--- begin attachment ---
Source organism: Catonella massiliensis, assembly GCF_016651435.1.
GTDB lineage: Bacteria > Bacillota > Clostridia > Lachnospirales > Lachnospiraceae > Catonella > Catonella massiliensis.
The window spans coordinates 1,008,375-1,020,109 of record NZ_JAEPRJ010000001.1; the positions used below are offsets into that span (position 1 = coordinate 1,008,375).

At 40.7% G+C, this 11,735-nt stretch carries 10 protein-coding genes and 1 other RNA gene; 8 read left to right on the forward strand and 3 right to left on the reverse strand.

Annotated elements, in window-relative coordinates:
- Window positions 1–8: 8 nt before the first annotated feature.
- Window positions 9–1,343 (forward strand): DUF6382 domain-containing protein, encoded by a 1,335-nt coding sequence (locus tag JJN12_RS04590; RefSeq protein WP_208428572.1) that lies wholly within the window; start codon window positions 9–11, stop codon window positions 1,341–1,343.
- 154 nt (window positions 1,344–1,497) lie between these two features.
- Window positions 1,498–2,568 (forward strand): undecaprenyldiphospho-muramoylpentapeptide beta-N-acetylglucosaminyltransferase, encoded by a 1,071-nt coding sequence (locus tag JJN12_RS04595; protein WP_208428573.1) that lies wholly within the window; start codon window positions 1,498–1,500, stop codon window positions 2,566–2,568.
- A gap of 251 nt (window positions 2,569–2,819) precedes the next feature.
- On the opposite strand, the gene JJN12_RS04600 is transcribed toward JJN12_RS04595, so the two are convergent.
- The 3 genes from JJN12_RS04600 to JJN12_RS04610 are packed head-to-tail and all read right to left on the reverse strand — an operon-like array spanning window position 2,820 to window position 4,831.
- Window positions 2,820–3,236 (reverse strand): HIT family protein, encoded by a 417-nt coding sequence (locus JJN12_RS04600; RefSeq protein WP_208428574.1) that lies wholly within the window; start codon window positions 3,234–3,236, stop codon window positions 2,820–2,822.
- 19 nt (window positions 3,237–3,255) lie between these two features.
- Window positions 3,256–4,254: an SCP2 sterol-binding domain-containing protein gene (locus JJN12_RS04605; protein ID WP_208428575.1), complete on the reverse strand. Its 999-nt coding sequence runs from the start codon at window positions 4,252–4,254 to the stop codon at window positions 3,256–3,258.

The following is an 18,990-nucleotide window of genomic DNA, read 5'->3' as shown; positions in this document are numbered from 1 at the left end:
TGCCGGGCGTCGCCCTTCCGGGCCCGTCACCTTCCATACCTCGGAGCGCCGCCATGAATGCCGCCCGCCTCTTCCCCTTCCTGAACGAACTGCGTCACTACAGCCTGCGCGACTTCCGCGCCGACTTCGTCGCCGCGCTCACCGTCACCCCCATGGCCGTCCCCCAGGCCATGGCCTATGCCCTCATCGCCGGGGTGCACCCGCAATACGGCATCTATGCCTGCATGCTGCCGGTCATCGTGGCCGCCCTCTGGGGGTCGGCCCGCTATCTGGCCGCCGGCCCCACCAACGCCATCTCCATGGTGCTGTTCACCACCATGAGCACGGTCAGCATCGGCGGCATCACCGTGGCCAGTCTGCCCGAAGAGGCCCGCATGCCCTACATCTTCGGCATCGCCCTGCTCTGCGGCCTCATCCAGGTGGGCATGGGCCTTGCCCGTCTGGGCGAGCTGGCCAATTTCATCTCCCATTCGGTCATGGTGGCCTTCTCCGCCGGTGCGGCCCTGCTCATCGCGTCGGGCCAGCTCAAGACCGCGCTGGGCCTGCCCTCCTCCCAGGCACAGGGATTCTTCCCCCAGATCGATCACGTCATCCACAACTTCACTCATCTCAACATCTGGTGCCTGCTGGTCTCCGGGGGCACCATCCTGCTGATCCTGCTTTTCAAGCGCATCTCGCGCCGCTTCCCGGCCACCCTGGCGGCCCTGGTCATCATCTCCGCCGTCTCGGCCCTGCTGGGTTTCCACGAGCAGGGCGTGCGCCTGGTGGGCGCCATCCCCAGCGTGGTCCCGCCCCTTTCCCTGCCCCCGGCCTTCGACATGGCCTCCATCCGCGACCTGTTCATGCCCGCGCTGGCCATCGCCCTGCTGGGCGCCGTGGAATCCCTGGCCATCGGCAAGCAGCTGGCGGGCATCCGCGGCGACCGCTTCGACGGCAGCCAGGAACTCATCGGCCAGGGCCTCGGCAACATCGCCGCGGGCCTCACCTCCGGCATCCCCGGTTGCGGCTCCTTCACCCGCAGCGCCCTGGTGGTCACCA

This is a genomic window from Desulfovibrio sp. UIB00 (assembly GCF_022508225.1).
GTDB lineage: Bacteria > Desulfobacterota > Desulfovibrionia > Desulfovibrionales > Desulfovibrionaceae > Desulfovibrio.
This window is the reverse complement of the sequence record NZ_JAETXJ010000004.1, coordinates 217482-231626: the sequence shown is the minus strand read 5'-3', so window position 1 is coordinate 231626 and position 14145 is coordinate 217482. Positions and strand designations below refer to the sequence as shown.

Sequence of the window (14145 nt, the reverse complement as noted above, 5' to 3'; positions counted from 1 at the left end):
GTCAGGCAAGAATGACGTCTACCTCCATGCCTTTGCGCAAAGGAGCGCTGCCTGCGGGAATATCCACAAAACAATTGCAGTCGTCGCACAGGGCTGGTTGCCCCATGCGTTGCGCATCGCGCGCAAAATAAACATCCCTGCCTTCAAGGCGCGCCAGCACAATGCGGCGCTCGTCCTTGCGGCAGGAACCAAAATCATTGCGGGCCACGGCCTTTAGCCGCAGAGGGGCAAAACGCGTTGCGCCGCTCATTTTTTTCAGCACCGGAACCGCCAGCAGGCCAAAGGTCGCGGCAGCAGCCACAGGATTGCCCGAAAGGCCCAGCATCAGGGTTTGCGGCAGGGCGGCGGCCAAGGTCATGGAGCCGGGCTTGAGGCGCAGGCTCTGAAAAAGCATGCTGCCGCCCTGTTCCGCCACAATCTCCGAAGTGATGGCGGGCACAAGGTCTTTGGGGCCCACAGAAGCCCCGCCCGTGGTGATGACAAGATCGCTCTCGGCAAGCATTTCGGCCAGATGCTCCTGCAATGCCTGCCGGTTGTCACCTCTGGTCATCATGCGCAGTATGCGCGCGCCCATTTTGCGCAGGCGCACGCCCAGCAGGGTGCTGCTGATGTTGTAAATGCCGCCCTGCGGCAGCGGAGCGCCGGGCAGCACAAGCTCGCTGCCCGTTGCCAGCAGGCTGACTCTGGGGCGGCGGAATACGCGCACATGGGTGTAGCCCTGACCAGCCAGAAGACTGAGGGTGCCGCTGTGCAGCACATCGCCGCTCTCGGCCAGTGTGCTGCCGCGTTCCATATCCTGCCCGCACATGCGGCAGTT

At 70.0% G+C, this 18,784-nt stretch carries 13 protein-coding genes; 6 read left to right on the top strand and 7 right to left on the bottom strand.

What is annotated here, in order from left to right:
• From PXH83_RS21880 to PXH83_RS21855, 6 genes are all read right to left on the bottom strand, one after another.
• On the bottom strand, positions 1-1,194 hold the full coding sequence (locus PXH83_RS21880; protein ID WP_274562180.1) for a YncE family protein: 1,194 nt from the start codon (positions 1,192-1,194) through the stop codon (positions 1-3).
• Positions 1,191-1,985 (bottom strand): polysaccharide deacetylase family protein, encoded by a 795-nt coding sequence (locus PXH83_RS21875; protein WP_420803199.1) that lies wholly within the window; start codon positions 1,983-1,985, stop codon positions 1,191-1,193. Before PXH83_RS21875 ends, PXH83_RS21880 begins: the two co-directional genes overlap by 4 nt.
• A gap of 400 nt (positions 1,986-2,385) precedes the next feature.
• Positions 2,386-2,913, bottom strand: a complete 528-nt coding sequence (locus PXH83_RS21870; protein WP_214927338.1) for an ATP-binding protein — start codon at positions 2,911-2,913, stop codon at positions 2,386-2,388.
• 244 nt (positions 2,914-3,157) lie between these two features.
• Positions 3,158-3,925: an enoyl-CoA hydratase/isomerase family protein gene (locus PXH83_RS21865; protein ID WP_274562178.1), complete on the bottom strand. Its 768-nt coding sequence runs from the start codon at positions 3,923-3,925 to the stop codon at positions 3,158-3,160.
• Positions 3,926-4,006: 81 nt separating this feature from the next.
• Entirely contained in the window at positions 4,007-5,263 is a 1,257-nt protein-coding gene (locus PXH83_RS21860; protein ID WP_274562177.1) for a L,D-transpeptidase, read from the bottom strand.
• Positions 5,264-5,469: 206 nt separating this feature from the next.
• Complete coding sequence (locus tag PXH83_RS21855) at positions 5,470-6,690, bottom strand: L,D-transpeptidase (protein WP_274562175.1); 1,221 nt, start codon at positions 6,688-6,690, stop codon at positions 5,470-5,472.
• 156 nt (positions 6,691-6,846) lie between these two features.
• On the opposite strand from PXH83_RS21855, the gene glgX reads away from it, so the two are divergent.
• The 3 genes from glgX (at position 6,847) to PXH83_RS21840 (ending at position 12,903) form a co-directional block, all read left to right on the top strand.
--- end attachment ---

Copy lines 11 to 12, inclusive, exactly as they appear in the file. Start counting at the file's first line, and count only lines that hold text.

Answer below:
- On the opposite strand, the gene JJN12_RS04600 is transcribed toward JJN12_RS04595, so the two are convergent.
- The 3 genes from JJN12_RS04600 to JJN12_RS04610 are packed head-to-tail and all read right to left on the reverse strand — an operon-like array spanning window position 2,820 to window position 4,831.